Rescue neurons from death and suppress activated astrocytes
Next, a stereological analysis of neurons was performed. The immunostaining of dopamine (DA) neurons (by tyrosine hydroxylase [TH]), astrocytes (by glial fibrillary acidic protein [GFAP]), and microglia (by ionized calcium binding adapter molecule 1 [Iba-1]) in the substantia nigra, and DA neurons, medium spiny neurons (by GABA transporter), and microglia in the striatum showed that C16, Ang-1, and especially the combination of C16 and Ang-1 protected DA neurons in the nigra substance (Fig. 8) and GABA transporter-positive neurons in the corpus striatum (Fig. 9). These treatments also reduced the loss of CHAT+ neurons in both the nigra substance and striatum of vehicle-treated PD models (Supplementary Fig. 5). Furthermore, the counting of microglia/macrophages (identified by Iba-1, Fig. 10) and activated astrocytes (identified by GFAP) suggested that C16, Ang-1, and the combination of C16 and Ang-1 reduced the number of microglia, suppressed activated astrocytes, and inhibited the formation of glial scars (arrow in Fig. 11l) in PD models.
Additionally, the expression of both DA (Supplementary Fig. 4g, mice; h, rats) and GABA (Supplementary Fig. 4i, mice; j, rats) was decreased in vehicle-treated PD models. However, Ang-1, C16, and C16 plus Ang-1 restored the expressions of these proteins.
In both models of PD, western blot analysis of the corpus striatum and nigra substance revealed that treatment with C16, Ang-1, and C16 plus Ang-1 restored the expressions of TH (Fig. 12a, b), CHAT (Fig. 12c, d), and Syn (Fig. 12e, f), and inhibited the expression of active caspase-3 (Fig. 12g, h), an enzyme involved in apoptotic cell death. Immunofluorescent staining of TH (Fig. 8), GABA transporter (Fig. 9) CHAT (Supplementary Fig. 5), and Syn, a synapse-associated protein that promotes synaptic plasticity (Fig. 13), also confirmed these changes. The drug-treated groups also showed less staining for active caspase-3 (Supplementary Fig. 6) and LC3 (Supplementary Fig. 7), a marker of autophagy, in the corpus striatum and nigra substance compared to model animals. The largest difference was observed in the C16 plus Ang-1 group.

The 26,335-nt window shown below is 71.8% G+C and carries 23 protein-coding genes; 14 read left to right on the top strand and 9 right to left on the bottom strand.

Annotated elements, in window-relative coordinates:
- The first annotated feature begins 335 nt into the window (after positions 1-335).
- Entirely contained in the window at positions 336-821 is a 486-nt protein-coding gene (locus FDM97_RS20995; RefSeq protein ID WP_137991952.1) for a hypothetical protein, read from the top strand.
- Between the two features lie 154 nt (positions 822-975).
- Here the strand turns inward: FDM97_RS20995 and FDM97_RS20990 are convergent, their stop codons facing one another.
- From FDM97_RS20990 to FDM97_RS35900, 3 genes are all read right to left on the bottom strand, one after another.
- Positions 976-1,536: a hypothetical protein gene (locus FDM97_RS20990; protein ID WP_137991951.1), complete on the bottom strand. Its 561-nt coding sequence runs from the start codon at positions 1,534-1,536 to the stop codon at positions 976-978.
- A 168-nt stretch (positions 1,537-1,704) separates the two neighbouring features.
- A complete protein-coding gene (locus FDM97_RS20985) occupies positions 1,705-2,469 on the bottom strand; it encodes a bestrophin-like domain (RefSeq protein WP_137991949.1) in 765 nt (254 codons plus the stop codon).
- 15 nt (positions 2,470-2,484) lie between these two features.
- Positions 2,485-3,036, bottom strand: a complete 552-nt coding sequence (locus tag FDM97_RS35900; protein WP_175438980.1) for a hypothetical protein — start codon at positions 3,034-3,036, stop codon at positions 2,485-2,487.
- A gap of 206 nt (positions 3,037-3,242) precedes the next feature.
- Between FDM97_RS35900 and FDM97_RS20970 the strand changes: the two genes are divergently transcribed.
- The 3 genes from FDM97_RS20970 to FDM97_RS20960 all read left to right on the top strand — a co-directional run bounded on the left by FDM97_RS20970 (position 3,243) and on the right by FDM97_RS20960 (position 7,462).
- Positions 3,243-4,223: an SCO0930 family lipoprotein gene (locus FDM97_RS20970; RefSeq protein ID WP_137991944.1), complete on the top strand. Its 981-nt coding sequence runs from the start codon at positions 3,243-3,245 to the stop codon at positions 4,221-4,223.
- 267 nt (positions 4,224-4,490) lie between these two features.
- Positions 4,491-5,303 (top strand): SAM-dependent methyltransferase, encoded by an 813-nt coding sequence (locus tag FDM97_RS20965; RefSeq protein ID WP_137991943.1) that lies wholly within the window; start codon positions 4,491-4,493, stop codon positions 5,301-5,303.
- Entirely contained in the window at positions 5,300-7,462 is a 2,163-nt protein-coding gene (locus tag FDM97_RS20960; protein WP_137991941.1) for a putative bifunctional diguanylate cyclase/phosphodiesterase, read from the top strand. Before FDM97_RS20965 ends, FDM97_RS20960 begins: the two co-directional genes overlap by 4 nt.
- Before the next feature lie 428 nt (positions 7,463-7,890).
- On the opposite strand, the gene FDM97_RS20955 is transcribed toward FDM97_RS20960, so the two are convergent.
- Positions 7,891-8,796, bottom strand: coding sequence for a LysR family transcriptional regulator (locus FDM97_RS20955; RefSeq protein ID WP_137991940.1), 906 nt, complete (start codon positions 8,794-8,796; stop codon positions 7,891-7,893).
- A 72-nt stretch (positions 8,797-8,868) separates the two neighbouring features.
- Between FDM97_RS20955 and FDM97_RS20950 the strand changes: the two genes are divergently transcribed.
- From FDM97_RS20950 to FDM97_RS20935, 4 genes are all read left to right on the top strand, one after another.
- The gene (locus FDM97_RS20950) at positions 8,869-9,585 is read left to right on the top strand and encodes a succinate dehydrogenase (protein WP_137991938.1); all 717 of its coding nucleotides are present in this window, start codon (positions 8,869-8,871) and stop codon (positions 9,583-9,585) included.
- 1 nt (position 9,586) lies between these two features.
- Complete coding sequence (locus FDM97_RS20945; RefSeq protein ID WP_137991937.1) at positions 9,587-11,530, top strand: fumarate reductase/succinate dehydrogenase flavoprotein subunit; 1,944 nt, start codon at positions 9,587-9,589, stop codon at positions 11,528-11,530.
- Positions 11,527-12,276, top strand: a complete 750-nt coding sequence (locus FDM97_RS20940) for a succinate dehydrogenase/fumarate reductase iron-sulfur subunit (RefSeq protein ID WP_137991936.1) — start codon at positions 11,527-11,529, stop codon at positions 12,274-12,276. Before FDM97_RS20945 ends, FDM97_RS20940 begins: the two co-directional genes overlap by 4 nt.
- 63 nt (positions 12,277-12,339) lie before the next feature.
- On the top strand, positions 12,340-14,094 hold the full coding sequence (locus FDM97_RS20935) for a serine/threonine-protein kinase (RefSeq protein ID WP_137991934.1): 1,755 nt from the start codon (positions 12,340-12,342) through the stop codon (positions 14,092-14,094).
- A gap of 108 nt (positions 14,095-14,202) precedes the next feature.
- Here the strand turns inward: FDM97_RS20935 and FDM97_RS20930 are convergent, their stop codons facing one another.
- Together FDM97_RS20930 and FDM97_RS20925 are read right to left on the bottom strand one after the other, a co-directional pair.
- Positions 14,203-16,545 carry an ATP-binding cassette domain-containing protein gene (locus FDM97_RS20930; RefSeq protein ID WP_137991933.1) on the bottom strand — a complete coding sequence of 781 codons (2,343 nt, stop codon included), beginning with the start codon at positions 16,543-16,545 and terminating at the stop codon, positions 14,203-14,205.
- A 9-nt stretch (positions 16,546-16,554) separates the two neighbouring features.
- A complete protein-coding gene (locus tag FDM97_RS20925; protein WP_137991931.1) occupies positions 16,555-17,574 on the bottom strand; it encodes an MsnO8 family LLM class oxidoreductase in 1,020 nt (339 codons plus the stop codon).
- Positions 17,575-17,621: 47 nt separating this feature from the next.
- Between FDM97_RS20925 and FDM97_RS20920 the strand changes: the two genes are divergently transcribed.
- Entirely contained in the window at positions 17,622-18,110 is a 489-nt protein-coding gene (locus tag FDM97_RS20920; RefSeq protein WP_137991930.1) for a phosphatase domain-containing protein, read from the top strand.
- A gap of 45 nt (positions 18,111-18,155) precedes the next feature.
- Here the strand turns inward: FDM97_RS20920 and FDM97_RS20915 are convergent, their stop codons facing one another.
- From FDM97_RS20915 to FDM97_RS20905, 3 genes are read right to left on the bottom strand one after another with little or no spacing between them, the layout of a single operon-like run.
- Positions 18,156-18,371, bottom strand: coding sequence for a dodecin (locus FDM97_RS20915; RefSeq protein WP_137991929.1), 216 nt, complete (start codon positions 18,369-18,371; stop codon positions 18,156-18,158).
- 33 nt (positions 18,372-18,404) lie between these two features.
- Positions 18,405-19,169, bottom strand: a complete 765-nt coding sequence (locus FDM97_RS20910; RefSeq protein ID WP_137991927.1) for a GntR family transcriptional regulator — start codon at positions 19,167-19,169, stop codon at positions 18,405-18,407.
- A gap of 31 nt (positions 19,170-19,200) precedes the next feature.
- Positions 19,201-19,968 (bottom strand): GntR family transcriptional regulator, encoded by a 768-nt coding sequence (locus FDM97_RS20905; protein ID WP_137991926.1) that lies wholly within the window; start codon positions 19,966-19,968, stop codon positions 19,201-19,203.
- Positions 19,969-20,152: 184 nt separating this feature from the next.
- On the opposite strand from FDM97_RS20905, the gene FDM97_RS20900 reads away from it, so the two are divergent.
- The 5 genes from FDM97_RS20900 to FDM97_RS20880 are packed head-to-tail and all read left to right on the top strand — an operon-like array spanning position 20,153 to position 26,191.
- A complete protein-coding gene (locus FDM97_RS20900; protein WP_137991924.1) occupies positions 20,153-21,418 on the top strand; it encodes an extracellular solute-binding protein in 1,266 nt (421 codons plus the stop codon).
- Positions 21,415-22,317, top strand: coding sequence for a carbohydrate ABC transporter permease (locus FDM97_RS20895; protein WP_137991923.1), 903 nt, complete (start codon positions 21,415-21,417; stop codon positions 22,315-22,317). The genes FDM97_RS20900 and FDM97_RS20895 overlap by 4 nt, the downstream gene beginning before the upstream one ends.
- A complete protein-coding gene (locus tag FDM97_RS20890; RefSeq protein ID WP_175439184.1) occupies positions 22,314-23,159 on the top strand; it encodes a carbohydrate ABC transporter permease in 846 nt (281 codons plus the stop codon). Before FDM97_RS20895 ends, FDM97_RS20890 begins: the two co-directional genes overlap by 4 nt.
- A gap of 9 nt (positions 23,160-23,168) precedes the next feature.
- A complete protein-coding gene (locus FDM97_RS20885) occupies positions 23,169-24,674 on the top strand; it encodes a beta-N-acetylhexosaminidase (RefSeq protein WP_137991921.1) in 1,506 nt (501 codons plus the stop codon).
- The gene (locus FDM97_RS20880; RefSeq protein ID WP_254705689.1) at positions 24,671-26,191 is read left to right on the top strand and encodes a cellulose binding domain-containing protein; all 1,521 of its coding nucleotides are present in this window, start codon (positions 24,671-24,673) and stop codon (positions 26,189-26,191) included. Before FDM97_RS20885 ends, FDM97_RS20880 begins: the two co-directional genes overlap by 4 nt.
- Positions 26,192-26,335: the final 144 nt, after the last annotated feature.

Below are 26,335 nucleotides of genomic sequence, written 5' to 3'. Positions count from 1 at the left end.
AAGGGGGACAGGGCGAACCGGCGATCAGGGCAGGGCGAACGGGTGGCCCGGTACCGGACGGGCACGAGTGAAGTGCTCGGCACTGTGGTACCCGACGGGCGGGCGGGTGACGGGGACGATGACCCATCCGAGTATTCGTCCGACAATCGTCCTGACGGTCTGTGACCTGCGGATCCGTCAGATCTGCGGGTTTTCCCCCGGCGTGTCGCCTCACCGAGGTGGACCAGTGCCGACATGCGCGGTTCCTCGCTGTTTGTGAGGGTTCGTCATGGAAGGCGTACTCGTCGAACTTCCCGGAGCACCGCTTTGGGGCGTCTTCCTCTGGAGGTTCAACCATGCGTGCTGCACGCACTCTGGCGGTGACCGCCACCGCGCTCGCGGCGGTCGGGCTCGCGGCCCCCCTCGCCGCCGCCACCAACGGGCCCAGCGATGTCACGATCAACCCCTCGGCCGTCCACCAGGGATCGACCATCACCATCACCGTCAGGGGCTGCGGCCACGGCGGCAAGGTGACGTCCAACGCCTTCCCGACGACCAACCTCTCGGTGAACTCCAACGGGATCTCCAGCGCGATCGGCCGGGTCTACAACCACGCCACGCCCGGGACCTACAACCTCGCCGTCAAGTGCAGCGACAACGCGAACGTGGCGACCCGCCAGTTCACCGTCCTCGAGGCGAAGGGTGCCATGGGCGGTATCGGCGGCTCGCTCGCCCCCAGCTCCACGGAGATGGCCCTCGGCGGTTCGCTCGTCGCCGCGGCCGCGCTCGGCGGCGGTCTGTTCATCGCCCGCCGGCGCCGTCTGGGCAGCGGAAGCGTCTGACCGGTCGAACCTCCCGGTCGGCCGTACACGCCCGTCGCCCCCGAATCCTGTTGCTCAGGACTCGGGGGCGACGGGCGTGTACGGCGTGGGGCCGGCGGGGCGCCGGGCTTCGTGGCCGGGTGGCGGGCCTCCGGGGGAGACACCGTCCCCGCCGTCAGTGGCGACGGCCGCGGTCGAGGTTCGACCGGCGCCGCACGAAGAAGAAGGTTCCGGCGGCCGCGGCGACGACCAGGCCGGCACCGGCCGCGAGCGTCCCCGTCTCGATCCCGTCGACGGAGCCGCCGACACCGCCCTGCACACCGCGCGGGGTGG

pS129-α-syn is a surrogate marker of PD progression13. The vehicle-treated PD models (Fig. 14b, g) showed an increased number of pS129-α-syn+ cells compared to normal controls (Fig. 14a, f). However, treatment with C16 (Fig. 14c, h), Ang-1 (Fig. 14d, i), and especially the combination of C16 plus Ang-1 (Fig. 14e, j) inhibited the expression of pS129-α-syn in PD animals. Western blot analysis also confirmed these changes (Supplementary Fig. 4e, mice; f, rats).
Regulate expression of factors involved in several pathways
Following systemic injection of MPTP or regional infusion of 6-OHDA into the right corpus striatum, mice/rats showed increased expression of the immediate early gene cFos compared to normal controls (Fig. 5a, b; Supplementary Fig. 8), while treatment with C16, Ang-1, and C16 plus Ang-1 further induced the expression of cFos (Fig. 5a, b; Supplementary Fig. 8).
There was no significant difference in DARPP-32 expression level between the groups (Fig. 15a, b). However, the model groups showed a significantly higher level of phospho-DARPP-32 compared to normal controls, while C16 alone, Ang-1 alone, and especially C16 plus Ang-1 remarkably suppressed the expression phospho-DARPP-32 in PD model animals (Fig. 15c, d, Supplementary Fig. 9).